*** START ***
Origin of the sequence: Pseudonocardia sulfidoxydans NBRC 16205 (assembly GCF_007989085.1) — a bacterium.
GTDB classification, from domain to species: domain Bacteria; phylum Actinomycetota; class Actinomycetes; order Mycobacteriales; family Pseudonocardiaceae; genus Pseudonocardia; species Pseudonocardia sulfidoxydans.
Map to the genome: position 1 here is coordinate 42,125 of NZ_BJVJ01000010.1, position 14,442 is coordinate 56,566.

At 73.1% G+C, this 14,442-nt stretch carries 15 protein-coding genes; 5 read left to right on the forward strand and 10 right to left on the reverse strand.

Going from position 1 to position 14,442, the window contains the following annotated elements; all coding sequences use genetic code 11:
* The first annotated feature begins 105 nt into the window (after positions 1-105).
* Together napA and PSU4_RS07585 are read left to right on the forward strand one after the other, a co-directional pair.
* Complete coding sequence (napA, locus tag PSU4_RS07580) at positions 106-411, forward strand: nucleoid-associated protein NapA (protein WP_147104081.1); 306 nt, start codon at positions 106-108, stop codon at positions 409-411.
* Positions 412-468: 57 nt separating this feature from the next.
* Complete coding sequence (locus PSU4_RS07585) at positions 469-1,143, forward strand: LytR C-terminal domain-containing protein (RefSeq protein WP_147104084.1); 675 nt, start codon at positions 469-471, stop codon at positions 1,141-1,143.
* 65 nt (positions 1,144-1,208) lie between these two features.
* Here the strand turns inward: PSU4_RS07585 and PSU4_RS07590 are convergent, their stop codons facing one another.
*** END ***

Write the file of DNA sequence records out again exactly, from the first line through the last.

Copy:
Origin of the sequence: Pseudonocardia sulfidoxydans NBRC 16205 (assembly GCF_007989085.1) — a bacterium.
GTDB classification, from domain to species: domain Bacteria; phylum Actinomycetota; class Actinomycetes; order Mycobacteriales; family Pseudonocardiaceae; genus Pseudonocardia; species Pseudonocardia sulfidoxydans.
Map to the genome: position 1 here is coordinate 42,125 of NZ_BJVJ01000010.1, position 14,442 is coordinate 56,566.

At 73.1% G+C, this 14,442-nt stretch carries 15 protein-coding genes; 5 read left to right on the forward strand and 10 right to left on the reverse strand.

Going from position 1 to position 14,442, the window contains the following annotated elements; all coding sequences use genetic code 11:
* The first annotated feature begins 105 nt into the window (after positions 1-105).
* Together napA and PSU4_RS07585 are read left to right on the forward strand one after the other, a co-directional pair.
* Complete coding sequence (napA, locus tag PSU4_RS07580) at positions 106-411, forward strand: nucleoid-associated protein NapA (protein WP_147104081.1); 306 nt, start codon at positions 106-108, stop codon at positions 409-411.
* Positions 412-468: 57 nt separating this feature from the next.
* Complete coding sequence (locus PSU4_RS07585) at positions 469-1,143, forward strand: LytR C-terminal domain-containing protein (RefSeq protein WP_147104084.1); 675 nt, start codon at positions 469-471, stop codon at positions 1,141-1,143.
* 65 nt (positions 1,144-1,208) lie between these two features.
* Here the strand turns inward: PSU4_RS07585 and PSU4_RS07590 are convergent, their stop codons facing one another.